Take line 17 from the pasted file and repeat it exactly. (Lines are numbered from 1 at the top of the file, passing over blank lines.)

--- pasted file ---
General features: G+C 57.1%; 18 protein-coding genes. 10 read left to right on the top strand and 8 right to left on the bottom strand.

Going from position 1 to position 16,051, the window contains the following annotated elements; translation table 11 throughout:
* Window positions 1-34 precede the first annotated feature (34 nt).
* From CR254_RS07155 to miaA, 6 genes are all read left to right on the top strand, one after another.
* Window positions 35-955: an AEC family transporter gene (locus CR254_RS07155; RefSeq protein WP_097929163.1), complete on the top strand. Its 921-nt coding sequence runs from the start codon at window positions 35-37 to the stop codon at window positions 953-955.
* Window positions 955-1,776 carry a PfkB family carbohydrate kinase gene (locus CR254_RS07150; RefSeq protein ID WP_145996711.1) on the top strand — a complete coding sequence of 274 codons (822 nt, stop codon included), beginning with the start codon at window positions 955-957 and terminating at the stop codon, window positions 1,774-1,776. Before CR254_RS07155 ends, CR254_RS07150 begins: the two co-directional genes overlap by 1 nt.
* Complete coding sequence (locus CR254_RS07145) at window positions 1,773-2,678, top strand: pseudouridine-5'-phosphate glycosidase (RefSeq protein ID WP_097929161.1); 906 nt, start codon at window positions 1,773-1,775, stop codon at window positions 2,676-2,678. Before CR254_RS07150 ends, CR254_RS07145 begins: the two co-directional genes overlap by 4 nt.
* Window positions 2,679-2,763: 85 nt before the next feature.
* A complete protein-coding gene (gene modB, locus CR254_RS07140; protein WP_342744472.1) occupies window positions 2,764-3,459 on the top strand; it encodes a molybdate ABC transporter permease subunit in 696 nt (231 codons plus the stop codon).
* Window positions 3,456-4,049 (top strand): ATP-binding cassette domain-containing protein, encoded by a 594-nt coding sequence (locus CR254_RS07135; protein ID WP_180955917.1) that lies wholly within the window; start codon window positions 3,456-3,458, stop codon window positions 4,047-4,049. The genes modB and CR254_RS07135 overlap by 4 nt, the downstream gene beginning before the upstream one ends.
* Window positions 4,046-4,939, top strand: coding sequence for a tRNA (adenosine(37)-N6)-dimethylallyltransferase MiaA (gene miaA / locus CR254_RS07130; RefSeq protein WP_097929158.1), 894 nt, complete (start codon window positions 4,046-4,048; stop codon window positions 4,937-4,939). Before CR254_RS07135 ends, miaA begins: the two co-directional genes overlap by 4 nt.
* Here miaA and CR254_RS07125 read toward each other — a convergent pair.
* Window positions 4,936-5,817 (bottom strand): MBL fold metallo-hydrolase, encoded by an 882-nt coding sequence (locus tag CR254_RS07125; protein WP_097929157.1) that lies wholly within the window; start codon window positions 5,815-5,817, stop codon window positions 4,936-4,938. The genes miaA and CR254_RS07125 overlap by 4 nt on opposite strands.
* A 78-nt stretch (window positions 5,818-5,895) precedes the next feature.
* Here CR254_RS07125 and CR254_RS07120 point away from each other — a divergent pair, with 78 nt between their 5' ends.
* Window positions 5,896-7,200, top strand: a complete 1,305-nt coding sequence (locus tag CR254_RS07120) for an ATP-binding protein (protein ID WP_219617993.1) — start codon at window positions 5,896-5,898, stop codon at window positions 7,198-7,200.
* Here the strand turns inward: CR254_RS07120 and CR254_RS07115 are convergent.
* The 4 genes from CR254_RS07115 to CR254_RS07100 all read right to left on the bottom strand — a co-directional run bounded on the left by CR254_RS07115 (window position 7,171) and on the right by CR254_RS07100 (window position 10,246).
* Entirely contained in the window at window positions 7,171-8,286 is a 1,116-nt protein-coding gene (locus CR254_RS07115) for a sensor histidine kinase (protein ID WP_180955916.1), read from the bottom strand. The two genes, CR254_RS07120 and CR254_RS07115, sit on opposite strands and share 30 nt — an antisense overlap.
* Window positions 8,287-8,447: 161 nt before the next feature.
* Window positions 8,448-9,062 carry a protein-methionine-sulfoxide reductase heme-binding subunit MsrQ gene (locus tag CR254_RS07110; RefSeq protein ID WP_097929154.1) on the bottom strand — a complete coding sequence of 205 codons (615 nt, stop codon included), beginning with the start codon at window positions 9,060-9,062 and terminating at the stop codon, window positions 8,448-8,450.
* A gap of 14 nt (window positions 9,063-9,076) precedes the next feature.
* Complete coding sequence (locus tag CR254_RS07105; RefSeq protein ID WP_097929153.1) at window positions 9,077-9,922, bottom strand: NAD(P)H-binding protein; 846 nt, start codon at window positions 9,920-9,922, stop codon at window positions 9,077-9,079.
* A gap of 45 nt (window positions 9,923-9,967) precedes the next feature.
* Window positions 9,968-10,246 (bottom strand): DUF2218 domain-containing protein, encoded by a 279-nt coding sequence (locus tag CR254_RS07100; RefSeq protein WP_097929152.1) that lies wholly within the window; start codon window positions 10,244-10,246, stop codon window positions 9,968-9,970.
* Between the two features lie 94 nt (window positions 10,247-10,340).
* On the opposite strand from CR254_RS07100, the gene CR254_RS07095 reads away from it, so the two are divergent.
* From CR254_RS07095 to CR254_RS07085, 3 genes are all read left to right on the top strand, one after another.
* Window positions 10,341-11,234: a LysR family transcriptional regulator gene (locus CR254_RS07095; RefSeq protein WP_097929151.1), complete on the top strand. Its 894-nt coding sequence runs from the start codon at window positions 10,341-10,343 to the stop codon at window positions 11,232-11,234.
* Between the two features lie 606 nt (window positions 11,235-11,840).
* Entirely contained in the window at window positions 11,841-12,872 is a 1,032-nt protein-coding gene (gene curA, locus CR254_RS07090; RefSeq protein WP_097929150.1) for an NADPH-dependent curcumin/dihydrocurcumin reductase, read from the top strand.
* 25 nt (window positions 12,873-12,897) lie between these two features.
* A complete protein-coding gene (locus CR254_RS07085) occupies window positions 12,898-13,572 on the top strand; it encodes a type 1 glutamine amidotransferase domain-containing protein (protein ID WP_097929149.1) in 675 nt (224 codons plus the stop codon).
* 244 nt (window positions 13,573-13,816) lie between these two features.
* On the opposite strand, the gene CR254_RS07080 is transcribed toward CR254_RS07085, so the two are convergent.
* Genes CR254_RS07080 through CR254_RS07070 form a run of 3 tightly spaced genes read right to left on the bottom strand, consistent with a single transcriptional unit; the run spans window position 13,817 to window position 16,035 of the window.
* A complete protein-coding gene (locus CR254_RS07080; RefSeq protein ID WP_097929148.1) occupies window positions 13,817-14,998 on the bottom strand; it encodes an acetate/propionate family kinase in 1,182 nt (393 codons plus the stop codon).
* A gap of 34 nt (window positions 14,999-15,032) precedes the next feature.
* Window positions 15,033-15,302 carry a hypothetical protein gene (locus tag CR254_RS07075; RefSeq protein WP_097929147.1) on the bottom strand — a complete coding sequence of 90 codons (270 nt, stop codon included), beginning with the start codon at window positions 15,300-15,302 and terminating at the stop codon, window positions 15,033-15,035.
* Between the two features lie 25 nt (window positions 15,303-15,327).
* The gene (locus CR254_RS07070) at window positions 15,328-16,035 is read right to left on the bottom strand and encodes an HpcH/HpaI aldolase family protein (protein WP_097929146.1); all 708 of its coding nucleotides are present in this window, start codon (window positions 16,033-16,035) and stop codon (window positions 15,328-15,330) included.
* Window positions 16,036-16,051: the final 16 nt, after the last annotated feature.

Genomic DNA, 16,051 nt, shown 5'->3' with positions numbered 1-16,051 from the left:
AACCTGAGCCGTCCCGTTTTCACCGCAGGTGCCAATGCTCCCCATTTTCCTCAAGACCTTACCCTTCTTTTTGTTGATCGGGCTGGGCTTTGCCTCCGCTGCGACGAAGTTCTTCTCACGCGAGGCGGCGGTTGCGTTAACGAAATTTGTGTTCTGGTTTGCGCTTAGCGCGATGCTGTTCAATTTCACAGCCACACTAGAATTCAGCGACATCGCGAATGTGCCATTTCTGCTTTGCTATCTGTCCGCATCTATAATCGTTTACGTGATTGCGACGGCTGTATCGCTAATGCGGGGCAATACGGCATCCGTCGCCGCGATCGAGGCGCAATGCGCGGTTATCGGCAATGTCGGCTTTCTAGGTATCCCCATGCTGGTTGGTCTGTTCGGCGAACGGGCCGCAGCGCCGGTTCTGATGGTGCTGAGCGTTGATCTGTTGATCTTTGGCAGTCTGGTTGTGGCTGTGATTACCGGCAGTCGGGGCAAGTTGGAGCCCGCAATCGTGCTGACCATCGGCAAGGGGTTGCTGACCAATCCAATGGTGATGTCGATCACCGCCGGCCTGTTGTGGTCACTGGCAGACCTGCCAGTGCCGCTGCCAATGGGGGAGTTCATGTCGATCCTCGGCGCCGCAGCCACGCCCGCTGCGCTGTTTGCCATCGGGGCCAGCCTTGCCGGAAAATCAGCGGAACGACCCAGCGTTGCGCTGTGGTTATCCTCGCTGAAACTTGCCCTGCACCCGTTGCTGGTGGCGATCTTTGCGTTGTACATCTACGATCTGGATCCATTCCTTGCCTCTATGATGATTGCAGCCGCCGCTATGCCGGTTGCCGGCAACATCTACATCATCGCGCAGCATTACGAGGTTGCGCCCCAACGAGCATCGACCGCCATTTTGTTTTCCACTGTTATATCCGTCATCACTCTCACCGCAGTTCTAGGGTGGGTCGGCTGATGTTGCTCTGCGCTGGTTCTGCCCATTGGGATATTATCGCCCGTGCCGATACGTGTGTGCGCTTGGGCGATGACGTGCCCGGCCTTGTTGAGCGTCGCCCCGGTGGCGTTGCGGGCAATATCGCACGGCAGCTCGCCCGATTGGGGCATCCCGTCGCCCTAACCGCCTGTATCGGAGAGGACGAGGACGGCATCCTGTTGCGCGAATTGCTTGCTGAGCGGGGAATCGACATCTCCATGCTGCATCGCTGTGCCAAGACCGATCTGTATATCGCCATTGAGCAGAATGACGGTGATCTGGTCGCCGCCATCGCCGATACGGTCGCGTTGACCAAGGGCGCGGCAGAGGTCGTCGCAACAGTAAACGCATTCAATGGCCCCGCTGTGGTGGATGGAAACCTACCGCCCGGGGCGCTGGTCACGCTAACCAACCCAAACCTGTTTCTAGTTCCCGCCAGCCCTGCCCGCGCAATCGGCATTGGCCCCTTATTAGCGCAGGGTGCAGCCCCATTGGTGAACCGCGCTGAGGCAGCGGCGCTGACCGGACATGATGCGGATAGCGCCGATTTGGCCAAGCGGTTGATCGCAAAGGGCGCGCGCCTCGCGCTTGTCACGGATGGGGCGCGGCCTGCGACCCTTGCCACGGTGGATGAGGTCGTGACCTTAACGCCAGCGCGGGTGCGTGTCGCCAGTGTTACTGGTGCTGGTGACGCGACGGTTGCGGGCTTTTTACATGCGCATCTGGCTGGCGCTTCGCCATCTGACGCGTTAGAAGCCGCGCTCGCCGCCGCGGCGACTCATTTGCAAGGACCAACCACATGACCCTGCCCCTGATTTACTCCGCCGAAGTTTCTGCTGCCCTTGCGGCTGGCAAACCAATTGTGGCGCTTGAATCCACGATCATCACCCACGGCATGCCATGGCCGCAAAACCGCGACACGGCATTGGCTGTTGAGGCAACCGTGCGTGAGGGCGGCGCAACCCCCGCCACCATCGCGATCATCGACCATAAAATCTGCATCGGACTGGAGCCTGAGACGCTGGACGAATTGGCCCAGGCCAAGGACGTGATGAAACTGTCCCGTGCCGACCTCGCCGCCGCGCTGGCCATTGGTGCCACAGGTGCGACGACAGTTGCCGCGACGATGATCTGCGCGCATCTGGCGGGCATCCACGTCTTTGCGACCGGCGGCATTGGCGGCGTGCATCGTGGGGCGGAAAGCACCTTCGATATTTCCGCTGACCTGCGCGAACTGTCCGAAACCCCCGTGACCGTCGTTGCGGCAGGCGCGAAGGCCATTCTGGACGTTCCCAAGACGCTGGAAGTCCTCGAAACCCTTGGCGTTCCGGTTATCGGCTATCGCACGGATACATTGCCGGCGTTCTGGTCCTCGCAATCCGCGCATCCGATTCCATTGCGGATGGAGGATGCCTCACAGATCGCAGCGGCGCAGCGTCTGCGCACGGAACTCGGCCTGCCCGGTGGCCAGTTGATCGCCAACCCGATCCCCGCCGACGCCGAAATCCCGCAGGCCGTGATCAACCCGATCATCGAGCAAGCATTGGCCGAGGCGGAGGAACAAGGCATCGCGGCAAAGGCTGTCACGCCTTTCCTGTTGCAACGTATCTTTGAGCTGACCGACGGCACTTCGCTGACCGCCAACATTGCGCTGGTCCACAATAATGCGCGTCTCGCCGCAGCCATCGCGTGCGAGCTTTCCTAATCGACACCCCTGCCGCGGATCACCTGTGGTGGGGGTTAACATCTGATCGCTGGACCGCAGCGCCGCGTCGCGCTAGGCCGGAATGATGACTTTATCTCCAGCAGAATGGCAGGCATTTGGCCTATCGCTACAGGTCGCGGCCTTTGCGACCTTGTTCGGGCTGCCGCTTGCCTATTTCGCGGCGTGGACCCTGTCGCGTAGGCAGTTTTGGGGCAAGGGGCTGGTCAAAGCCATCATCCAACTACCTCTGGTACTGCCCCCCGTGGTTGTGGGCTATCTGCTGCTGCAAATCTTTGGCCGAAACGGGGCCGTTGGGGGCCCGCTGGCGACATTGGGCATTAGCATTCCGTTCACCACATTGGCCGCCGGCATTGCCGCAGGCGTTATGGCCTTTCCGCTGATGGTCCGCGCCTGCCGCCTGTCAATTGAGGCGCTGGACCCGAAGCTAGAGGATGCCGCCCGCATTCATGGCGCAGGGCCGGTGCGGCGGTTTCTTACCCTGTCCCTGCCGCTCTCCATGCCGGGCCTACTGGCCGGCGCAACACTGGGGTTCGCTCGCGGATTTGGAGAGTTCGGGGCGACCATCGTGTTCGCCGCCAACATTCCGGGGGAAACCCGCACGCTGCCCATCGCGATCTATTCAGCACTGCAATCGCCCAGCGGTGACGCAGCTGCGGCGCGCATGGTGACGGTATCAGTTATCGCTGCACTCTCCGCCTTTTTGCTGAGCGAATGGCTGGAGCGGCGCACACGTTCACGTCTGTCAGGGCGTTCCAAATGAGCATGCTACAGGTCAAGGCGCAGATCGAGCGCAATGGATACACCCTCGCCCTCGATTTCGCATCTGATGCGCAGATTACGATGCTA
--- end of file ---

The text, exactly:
* Here the strand turns inward: CR254_RS07120 and CR254_RS07115 are convergent.